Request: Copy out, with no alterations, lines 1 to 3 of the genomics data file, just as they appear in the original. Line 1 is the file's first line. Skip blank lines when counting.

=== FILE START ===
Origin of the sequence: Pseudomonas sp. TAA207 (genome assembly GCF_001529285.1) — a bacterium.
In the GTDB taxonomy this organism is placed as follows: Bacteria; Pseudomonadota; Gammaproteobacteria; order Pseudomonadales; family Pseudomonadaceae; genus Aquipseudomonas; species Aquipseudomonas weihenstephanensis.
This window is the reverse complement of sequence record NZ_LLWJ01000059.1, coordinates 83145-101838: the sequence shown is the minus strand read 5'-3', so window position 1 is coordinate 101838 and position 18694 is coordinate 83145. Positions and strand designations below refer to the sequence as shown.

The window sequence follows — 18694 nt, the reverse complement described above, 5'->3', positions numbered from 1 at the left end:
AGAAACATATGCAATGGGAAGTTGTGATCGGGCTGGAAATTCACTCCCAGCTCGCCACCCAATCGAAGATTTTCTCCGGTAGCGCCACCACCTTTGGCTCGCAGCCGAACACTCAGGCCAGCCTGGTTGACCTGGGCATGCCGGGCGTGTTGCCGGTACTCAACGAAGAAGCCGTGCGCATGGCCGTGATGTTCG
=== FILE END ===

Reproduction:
Origin of the sequence: Pseudomonas sp. TAA207 (genome assembly GCF_001529285.1) — a bacterium.
In the GTDB taxonomy this organism is placed as follows: Bacteria; Pseudomonadota; Gammaproteobacteria; order Pseudomonadales; family Pseudomonadaceae; genus Aquipseudomonas; species Aquipseudomonas weihenstephanensis.
This window is the reverse complement of sequence record NZ_LLWJ01000059.1, coordinates 83145-101838: the sequence shown is the minus strand read 5'-3', so window position 1 is coordinate 101838 and position 18694 is coordinate 83145. Positions and strand designations below refer to the sequence as shown.